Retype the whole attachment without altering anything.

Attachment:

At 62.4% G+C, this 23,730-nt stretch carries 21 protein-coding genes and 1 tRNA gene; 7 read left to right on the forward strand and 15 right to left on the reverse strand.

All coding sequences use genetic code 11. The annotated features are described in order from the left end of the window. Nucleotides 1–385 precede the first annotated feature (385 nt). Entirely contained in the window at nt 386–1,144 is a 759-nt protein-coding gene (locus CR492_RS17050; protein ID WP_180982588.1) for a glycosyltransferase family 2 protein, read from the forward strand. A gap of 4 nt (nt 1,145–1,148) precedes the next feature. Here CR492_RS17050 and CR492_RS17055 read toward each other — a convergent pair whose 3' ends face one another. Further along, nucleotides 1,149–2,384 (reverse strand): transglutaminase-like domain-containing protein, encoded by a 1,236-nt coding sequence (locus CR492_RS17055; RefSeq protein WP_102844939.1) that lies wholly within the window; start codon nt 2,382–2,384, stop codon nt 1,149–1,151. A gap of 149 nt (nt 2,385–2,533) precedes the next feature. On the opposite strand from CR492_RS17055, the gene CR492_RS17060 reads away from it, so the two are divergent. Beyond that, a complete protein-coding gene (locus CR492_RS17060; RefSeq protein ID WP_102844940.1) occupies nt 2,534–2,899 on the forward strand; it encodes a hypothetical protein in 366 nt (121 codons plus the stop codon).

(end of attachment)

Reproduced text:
At 62.4% G+C, this 23,730-nt stretch carries 21 protein-coding genes and 1 tRNA gene; 7 read left to right on the forward strand and 15 right to left on the reverse strand.

All coding sequences use genetic code 11. The annotated features are described in order from the left end of the window. Nucleotides 1–385 precede the first annotated feature (385 nt). Entirely contained in the window at nt 386–1,144 is a 759-nt protein-coding gene (locus CR492_RS17050; protein ID WP_180982588.1) for a glycosyltransferase family 2 protein, read from the forward strand. A gap of 4 nt (nt 1,145–1,148) precedes the next feature. Here CR492_RS17050 and CR492_RS17055 read toward each other — a convergent pair whose 3' ends face one another. Further along, nucleotides 1,149–2,384 (reverse strand): transglutaminase-like domain-containing protein, encoded by a 1,236-nt coding sequence (locus CR492_RS17055; RefSeq protein WP_102844939.1) that lies wholly within the window; start codon nt 2,382–2,384, stop codon nt 1,149–1,151. A gap of 149 nt (nt 2,385–2,533) precedes the next feature. On the opposite strand from CR492_RS17055, the gene CR492_RS17060 reads away from it, so the two are divergent. Beyond that, a complete protein-coding gene (locus CR492_RS17060; RefSeq protein ID WP_102844940.1) occupies nt 2,534–2,899 on the forward strand; it encodes a hypothetical protein in 366 nt (121 codons plus the stop codon).